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a bit of a reaction. basis by -- down by one point. haven bonds are rallying on the day. a bit of a selloff on those fed minutes. much of a hawkish or dovish reaction right now from the financial markets. that fits a chart we have in the chart, a, a great long-term chart. this is the merrill lynch market risk indicator across market for most ofated 2016, but now dipping. right background for the fed to progress in a steady manner. not a lot of reaction in the market right now. for more analysis, let's bring in ian lyngen.
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he's been raided a top u.s. rate strategist multiple times by institutional investors. a top u.s. rate strategist multiple times by institutional investors. consensus is still for september. anything in this that you think perhaps gives a shift to that? n: the consensus is still for a september tapering. the more divided the committee appears to be, the more dovish the minutes will ultimately be interpreted as. build consensus internally, and will be much harder to deliver the combination of a taper and a rate hike by the end of the year. julia: the optionality makes sense. we have a debt ceiling debate coming come a budget debate coming. who knows what happens with health care.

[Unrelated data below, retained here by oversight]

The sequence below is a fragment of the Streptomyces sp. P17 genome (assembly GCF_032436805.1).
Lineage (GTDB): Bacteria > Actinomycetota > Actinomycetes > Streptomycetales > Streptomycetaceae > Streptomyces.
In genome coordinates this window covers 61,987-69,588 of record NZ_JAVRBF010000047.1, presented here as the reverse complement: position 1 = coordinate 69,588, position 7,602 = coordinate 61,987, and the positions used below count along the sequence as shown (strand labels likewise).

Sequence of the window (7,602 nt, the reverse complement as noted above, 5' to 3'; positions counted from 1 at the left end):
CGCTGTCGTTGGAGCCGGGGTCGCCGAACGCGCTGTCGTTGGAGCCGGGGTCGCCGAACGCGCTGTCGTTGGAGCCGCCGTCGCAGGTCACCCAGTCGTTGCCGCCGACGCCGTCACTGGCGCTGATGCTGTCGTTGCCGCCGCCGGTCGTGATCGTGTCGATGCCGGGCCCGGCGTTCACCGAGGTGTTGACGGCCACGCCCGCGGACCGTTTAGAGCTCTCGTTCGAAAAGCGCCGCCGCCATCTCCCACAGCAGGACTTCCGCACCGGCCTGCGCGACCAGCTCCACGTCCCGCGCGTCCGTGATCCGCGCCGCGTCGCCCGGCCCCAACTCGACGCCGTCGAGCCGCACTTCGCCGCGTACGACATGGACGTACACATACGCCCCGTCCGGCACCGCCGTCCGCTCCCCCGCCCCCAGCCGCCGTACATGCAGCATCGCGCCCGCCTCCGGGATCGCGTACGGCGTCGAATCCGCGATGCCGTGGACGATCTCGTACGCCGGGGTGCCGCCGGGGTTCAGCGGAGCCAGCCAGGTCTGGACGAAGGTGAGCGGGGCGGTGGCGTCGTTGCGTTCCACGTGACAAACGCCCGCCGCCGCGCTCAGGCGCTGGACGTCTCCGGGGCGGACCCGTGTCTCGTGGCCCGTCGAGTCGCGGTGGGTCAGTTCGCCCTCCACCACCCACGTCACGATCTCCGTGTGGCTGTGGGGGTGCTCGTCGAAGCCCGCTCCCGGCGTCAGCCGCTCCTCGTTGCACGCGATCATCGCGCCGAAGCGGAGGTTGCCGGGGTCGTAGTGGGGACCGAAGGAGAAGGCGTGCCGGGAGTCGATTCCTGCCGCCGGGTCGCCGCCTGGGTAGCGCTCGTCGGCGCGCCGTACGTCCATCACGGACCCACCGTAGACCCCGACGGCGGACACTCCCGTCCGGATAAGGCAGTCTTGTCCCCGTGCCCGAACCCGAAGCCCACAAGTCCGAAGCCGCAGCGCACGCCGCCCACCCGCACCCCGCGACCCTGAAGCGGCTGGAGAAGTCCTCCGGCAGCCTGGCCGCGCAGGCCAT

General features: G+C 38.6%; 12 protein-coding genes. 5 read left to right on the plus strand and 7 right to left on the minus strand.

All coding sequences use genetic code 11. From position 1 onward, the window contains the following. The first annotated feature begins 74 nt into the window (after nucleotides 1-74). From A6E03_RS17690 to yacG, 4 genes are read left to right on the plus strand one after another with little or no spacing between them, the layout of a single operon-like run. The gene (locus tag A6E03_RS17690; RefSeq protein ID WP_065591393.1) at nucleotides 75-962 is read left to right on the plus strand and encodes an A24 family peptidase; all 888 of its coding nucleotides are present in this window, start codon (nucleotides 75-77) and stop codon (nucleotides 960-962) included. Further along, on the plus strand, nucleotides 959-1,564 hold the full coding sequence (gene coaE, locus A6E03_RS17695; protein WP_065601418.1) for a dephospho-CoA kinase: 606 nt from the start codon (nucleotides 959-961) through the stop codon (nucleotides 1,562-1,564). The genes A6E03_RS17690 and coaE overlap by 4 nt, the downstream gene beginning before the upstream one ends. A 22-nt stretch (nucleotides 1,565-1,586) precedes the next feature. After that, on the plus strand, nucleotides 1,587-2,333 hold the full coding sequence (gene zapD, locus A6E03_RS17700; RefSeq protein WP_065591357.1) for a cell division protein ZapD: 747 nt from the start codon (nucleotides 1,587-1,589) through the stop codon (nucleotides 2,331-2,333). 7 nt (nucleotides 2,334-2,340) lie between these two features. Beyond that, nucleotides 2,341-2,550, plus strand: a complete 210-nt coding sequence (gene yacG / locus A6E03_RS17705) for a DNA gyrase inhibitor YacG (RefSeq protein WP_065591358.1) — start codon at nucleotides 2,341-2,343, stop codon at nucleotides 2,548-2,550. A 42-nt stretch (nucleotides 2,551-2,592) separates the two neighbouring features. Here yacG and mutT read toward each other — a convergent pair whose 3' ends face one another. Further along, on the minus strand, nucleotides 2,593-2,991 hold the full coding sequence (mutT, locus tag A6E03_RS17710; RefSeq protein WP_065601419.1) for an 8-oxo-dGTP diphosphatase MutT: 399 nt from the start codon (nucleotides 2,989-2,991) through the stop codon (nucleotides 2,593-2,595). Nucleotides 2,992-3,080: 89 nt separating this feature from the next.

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the fed is leaving the option open. ian: that makes a great deal of sense. they've done a masterful job of pricing in a tapering later this year. they will want to take advantage of that. barring any catastrophe in terms of the economic at akamai think they will go through with that. in terms of the economic data , i think they will go through that. scarlet: the it hasn't changed all that much. just the economic data hasn't changed all that much. are we in a state where inflation is transitory or are going back to that path where 2% is normal? ian: you see the curve flattening the way it has been. saying it's not transitory were the fed seems to be saying they will push forward with normalization at all cost. we will get more clarity on that over the coming months.
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scarlet: also in the next couple of days and weeks, we also get a lot of fed speakers as well. you have the monetary policy report due on friday. thato you position for ahead of those key meetings, key announcements? ian: right now, we are trading the market very technically. everyone is playing for a flattener. we tend to want to be on the other side. we would be looking for a modest steepener before a push back towards the flattening trend as the fed followthrough. scarlet: we got a lot of fed speak that mentioned valuations. they talk about elements of positioning in markets. do you think that is important? fed officials noticing financial conditions have eased despite their highs. as much as they are trying to be very clear about this policy